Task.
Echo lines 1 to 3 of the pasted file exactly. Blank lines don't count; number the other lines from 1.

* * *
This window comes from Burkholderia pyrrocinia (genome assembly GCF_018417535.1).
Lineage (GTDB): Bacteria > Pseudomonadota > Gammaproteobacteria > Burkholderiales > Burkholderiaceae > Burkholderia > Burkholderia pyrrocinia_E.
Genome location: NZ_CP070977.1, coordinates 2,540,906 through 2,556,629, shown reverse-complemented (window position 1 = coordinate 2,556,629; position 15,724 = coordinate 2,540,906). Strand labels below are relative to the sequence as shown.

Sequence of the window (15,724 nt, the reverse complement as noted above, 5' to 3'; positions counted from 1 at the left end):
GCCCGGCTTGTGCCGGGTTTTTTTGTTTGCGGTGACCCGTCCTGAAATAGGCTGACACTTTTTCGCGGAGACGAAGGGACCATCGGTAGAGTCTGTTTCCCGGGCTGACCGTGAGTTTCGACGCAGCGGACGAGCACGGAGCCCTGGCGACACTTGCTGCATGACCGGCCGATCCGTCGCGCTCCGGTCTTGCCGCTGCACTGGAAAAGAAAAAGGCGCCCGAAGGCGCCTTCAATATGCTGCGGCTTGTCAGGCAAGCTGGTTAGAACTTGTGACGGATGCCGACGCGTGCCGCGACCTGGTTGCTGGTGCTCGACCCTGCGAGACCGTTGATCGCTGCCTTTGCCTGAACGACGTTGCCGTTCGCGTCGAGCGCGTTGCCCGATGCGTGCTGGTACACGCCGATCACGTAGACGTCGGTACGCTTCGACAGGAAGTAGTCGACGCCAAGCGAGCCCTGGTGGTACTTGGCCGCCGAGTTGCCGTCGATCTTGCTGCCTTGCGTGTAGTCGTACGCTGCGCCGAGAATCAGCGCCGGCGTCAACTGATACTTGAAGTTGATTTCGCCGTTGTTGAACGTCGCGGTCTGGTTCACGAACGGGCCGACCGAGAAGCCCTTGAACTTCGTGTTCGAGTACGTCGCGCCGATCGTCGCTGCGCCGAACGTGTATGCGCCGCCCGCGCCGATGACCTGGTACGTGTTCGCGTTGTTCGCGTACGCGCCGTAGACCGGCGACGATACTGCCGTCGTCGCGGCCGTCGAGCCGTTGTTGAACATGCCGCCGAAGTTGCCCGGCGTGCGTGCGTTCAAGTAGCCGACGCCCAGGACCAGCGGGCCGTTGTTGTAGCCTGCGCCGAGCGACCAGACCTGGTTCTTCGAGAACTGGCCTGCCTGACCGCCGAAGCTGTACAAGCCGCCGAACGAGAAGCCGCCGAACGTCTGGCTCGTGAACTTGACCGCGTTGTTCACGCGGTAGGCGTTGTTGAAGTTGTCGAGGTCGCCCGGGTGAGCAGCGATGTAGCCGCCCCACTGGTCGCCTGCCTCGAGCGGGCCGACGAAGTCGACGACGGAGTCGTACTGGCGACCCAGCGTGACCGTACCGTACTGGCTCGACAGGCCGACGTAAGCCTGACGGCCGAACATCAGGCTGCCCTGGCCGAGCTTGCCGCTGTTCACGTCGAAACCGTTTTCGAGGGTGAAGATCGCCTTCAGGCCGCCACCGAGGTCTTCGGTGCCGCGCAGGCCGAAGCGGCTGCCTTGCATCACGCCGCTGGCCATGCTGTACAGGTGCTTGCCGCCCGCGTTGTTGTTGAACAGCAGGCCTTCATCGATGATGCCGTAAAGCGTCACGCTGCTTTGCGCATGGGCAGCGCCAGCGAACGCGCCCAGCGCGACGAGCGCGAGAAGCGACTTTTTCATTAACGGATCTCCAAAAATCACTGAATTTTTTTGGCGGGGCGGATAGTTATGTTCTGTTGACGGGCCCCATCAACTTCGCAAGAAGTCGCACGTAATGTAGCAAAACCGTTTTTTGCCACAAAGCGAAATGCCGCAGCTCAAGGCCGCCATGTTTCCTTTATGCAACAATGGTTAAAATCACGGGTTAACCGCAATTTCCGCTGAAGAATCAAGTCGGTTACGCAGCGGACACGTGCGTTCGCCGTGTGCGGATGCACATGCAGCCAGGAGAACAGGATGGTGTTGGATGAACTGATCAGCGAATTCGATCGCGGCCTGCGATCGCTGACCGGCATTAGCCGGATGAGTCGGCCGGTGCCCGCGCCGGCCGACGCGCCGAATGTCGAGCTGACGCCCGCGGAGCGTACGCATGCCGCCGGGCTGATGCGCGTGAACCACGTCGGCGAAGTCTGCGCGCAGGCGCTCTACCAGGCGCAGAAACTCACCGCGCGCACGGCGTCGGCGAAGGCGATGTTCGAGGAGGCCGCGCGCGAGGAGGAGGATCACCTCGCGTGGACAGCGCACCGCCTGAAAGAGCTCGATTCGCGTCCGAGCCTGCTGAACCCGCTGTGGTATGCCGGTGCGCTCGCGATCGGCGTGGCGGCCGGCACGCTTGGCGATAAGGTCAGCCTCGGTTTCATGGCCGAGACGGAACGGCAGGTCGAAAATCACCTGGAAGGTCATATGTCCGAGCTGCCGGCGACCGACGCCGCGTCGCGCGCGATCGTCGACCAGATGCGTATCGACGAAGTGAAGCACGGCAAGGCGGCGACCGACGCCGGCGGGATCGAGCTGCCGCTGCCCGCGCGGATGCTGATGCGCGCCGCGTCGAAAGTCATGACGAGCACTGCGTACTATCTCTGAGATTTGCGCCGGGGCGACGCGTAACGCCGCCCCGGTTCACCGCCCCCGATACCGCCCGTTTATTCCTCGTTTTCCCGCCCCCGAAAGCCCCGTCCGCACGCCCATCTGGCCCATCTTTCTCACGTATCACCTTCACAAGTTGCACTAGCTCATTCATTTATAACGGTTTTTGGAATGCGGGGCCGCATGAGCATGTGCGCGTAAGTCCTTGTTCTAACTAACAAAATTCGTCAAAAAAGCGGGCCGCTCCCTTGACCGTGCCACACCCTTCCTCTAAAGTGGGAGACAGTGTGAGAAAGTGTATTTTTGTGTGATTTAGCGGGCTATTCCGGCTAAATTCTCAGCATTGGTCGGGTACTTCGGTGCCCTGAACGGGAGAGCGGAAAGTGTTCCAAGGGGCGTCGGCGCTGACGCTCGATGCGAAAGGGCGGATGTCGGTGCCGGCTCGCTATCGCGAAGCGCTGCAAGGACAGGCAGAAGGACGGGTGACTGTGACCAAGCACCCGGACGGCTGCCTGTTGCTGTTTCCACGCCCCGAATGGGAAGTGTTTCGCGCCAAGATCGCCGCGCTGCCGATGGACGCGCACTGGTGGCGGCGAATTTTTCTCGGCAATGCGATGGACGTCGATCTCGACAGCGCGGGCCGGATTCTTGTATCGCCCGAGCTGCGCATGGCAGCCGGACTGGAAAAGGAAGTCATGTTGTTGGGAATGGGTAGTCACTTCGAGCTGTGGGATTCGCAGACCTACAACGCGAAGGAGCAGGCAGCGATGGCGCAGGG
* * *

This window comes from Burkholderia pyrrocinia (genome assembly GCF_018417535.1).
Lineage (GTDB): Bacteria > Pseudomonadota > Gammaproteobacteria > Burkholderiales > Burkholderiaceae > Burkholderia > Burkholderia pyrrocinia_E.
Genome location: NZ_CP070977.1, coordinates 2,540,906 through 2,556,629, shown reverse-complemented (window position 1 = coordinate 2,556,629; position 15,724 = coordinate 2,540,906). Strand labels below are relative to the sequence as shown.